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Review by C.J. Bunce

If the future was bleak and the apocalypse was coming at you like a freight train, would you want to know?  How would you know?  Would you get an obvious message like a government report about a meteor?  Some divine message?  A secret message, encoded only for you?  Would you prefer to remain blissfully unaware and let fate take its course?  What do you want to know?  What don’t you want to know?

Let’s translate that to movies:  Do you want to know the genre of a film before you watch it?  What if the genre itself could be construed as a spoiler?  This was the problem, or the best feature–depending on your point of view–of last year’s sleeper Midnight Special.  Through a fairly heart-pounding, blood-pumping few hours, moviegoers could only guess, but did not know for certain, the complete genre spectrum of the movie, until the very end.  That’s a heckuva feat.  The result: Midnight Special was one of the best films of last year in any category (don’t click here if you don’t want to see that genre and how we at borg.com rated it).  The flipside of not knowing what genre you’re watching can be found in the 2009 film Knowing, one of many films that opt to deliver a special message of some sort of impending future peril via secret message, and one of the few that holds back on the very nature of the genre until the end of the film.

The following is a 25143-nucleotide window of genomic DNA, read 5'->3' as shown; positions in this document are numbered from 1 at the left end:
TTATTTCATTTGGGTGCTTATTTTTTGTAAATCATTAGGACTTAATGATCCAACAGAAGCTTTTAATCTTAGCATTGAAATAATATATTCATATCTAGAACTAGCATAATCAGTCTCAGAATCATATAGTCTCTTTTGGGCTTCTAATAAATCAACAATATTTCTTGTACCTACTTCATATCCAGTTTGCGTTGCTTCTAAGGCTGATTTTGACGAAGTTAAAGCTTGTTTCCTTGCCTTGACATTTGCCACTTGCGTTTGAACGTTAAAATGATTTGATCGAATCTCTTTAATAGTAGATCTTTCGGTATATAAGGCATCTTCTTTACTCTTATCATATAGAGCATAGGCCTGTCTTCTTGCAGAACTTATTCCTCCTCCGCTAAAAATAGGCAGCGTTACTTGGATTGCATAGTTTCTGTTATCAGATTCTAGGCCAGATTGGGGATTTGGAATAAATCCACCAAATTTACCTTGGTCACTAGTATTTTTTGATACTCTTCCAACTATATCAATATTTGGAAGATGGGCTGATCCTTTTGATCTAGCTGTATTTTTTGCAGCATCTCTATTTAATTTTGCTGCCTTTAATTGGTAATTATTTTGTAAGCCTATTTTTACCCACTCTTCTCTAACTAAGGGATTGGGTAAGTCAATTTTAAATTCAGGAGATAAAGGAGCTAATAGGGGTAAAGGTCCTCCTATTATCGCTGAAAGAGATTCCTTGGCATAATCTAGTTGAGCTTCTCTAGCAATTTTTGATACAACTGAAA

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The remake of The Day the Earth Stood Still, The Fifth Element, The Number 23, The Pursuit of Happyness, The Day After Tomorrow, Unbreakable, The Game–all have something in common with Knowing, directed by Alex Proyas (The Crow, Dark City, I, Robot), and starring Nicolas Cage as a father whose son receives a letter from a 50-year-old time capsule that includes nothing but numbers–numbers that we learn early in the film are the precise dates of future, major Earth disasters.  And as the boy receives the letter a few dates remain on the list that haven’t yet arrived.  We saw interesting forms of messages about the future in the Final Destination series, Donnie Darko, Source Code, The Adjustment Bureau, and Butterfly Effect.  Knowing doesn’t catch up to any of these movies, but it’s an interesting study in writing stories that tease genres and toy with viewers’ imaginations about what is real or potential as to the subject of “the future.”

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